This sprawling 3D adaptation of ‘A Princess of Mars’, the first in ‘Tarzan’ creator Edgar Rice Burroughs’s epic sci-fi series about a civil war soldier who travels to the red planet, has all the makings of a monumental folly. It was absurdly expensive (rumours suggest upwards of $250 million), stars no one you’ve ever heard of (the voice cast notwithstanding), is based on a property very few outside the geek community are familiar with, has a wildly convoluted storyline packed with silly names and outlandish locations, is saddled with one of the least exciting titles in recent memory and was directed by a relative newcomer getting his hands on a major live-action studio picture for the first time.
Taylor Kitsch is John, a reclusive ex-soldier who discovers a secret portal to the planet Mars – or Barsoom as it’s known in the local language. There he steps into the middle of a war between the forces of evil, led by preening conqueror Sab Than, Prince of Zodanga (Dominic West), and the forces of general decency, as represented by philosopher-scientist-princess Dejah Thoris (Lynn Collins).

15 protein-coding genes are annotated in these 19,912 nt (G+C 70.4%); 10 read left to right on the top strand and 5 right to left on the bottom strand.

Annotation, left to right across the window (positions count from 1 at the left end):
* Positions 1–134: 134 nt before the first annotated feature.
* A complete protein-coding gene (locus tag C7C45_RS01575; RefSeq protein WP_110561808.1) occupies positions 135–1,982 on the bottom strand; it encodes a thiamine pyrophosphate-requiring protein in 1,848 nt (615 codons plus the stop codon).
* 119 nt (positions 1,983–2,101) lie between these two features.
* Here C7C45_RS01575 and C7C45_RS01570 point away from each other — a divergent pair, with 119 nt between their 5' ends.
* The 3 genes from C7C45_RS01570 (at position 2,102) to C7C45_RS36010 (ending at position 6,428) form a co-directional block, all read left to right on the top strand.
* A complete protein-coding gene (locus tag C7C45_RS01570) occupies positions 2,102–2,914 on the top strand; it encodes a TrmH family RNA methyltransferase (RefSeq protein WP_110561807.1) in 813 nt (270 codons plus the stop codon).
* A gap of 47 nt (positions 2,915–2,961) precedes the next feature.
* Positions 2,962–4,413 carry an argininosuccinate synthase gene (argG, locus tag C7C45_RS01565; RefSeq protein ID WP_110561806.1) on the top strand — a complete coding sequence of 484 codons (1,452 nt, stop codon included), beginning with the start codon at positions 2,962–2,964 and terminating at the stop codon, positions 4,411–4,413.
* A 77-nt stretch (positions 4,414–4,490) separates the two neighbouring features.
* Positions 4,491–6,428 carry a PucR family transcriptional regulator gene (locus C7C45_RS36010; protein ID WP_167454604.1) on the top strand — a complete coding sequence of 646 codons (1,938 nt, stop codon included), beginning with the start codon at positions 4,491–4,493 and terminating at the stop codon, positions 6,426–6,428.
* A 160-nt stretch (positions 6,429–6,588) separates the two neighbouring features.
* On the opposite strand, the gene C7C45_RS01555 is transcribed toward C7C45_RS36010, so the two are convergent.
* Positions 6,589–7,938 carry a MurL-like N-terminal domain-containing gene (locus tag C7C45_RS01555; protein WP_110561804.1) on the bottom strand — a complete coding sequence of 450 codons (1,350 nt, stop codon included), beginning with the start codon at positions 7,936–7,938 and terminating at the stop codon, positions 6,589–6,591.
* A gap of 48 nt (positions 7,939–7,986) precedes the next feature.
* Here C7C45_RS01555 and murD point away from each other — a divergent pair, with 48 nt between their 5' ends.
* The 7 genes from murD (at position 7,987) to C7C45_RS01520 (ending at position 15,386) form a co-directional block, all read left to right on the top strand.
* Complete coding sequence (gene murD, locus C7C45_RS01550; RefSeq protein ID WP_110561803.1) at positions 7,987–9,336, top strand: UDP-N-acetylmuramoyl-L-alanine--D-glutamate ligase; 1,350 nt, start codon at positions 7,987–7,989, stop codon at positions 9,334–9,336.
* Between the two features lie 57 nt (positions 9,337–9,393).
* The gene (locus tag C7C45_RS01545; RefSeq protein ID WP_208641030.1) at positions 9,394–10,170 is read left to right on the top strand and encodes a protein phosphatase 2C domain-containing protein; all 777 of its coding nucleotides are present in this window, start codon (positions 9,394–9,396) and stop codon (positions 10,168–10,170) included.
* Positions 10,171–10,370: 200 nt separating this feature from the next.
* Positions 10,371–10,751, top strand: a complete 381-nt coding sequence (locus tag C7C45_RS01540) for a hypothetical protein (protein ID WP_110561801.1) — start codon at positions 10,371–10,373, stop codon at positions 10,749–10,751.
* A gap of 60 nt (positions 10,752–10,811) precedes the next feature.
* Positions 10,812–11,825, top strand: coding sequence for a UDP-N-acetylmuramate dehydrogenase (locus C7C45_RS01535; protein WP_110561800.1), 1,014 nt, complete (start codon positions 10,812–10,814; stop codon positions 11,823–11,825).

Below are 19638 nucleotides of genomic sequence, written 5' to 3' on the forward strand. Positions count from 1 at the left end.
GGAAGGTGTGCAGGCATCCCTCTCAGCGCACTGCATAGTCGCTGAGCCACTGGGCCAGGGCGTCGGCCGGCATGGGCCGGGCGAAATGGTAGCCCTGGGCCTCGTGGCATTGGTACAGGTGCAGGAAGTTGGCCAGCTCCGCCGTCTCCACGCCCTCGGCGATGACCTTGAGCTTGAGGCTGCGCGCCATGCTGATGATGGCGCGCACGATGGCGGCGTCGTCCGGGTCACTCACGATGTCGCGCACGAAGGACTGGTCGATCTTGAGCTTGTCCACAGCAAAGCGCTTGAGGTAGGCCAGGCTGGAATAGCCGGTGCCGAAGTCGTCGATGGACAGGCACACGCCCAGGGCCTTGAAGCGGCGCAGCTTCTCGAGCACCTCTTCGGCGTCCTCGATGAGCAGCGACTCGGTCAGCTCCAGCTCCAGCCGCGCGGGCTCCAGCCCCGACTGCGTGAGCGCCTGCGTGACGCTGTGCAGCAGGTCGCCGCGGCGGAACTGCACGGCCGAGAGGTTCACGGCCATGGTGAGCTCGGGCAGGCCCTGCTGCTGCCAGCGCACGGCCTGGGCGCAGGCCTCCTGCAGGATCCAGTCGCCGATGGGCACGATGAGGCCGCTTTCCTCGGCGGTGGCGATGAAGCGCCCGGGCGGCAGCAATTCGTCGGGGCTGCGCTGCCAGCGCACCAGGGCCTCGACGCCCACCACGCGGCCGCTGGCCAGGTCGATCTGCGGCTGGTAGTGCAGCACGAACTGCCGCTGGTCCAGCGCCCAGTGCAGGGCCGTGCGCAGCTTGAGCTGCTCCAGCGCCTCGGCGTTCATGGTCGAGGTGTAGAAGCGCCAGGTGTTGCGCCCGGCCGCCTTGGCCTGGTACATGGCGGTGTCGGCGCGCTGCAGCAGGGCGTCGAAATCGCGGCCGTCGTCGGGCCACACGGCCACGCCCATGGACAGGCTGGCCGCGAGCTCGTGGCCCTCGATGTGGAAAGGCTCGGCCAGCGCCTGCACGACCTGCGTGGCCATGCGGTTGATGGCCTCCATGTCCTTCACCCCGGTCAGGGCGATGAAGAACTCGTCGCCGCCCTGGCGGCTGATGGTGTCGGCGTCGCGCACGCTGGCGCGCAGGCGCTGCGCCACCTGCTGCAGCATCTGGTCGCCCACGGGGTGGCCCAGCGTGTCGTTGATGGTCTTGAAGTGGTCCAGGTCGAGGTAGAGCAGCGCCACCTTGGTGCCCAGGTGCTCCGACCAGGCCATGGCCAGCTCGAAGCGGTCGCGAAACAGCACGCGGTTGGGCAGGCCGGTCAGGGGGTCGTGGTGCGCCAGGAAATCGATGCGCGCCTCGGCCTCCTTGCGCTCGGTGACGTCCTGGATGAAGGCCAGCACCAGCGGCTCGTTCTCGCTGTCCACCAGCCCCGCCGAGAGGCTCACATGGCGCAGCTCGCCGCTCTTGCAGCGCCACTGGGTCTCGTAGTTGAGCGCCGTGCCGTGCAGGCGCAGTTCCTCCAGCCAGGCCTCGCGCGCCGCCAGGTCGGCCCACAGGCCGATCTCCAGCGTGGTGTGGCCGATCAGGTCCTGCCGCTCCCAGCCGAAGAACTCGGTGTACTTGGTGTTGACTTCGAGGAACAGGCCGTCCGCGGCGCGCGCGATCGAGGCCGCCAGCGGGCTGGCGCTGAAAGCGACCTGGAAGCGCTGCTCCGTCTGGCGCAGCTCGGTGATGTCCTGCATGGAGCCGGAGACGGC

Now, maybe there are legions of multiplex-goers to whom the words ‘Sab Than, Prince of Zodanga’ sound like a surefire bet – but it’s unlikely. And this is merely the tip of a hefty iceberg: chuck in some four-armed Tharks, some eight-legged Thoats and Mark Strong as an evil spirit and you’ve got an unholy mess. Luckily, thanks to some stunning visual design, a sense of wry humour and ‘Wall-E’ director Andrew Stanton’s knack with an action setpiece, it’s a very entertaining, unusual and loveable mess. ‘John Carter’ could be ‘Dune’ for the 21st century – or it could be the next ‘Avatar’. Only time will tell.